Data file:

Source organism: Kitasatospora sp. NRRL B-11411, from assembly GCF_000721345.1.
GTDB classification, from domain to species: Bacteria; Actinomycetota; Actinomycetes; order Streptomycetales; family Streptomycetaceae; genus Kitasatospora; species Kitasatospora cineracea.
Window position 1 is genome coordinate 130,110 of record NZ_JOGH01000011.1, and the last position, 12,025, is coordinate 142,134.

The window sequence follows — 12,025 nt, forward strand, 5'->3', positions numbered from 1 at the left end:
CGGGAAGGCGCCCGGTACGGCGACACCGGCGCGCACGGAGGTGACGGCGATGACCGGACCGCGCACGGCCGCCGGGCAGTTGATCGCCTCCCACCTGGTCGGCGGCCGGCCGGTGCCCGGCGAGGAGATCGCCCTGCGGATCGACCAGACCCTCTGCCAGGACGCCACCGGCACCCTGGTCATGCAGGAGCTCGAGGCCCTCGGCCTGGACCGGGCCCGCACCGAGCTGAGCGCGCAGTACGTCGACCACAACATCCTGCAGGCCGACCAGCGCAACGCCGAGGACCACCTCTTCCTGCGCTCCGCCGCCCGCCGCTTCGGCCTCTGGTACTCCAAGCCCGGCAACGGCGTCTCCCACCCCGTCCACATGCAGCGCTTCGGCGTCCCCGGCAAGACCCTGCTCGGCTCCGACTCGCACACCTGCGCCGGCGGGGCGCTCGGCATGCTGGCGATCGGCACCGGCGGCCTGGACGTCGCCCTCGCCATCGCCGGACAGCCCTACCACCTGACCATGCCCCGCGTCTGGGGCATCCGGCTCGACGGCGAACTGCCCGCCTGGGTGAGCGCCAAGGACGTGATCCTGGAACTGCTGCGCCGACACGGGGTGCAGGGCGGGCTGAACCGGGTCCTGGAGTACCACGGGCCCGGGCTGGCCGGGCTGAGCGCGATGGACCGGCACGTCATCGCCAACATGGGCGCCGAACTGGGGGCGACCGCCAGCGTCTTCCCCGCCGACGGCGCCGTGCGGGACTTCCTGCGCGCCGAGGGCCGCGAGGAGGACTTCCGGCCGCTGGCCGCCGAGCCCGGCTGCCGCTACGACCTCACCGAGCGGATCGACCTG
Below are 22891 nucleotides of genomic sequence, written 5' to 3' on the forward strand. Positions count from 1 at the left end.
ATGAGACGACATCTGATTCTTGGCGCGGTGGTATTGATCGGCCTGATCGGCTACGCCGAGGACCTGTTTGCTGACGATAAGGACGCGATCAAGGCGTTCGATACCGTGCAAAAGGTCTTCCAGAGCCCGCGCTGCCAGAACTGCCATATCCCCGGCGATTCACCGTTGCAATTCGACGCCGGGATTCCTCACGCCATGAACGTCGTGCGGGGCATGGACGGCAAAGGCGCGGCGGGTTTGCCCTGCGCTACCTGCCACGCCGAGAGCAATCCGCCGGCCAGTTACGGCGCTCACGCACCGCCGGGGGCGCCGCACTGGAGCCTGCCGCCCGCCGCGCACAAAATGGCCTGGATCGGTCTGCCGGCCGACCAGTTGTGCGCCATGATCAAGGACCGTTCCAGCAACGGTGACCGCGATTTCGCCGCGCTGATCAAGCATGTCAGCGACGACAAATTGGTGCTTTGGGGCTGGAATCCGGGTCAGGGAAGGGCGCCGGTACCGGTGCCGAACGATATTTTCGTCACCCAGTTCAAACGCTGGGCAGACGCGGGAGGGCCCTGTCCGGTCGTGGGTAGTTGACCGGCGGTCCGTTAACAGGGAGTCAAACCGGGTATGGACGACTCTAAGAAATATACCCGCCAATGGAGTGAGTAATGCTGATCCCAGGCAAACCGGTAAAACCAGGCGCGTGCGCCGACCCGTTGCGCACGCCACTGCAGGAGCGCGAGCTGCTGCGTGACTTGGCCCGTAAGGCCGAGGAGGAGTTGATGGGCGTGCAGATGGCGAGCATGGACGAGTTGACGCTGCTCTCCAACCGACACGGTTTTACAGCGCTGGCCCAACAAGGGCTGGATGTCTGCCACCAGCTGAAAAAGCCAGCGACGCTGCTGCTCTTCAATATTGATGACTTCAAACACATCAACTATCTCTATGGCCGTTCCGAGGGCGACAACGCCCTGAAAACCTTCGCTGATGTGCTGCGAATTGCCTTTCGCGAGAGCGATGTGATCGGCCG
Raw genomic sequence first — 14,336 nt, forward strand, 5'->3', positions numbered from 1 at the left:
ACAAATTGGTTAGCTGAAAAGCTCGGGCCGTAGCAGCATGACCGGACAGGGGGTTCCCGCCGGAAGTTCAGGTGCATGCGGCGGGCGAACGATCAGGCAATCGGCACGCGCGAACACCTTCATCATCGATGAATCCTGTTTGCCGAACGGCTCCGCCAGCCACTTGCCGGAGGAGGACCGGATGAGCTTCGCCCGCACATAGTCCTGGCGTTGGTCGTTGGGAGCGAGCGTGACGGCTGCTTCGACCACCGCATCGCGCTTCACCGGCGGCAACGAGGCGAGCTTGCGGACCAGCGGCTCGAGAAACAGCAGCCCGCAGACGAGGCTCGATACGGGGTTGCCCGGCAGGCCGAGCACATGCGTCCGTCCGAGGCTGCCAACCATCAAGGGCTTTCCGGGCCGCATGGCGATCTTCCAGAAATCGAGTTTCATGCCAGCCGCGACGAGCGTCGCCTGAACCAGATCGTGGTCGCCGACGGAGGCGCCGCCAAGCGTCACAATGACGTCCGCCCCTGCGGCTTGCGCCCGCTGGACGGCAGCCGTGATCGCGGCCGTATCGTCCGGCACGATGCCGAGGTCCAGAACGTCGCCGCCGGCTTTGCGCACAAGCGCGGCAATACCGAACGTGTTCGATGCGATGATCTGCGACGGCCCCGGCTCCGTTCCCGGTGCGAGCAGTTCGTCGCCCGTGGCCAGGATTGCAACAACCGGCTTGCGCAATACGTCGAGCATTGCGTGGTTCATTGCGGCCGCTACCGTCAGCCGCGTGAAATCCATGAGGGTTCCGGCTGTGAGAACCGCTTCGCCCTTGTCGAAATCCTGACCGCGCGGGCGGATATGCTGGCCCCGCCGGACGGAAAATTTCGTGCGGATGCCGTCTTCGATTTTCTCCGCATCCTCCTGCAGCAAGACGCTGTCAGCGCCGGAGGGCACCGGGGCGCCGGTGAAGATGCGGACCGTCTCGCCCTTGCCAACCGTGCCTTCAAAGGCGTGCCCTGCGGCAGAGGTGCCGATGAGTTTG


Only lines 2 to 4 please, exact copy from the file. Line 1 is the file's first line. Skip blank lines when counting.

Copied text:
GTDB classification, from domain to species: Bacteria; Actinomycetota; Actinomycetes; order Streptomycetales; family Streptomycetaceae; genus Kitasatospora; species Kitasatospora cineracea.
Window position 1 is genome coordinate 130,110 of record NZ_JOGH01000011.1, and the last position, 12,025, is coordinate 142,134.

The window sequence follows — 12,025 nt, forward strand, 5'->3', positions numbered from 1 at the left end: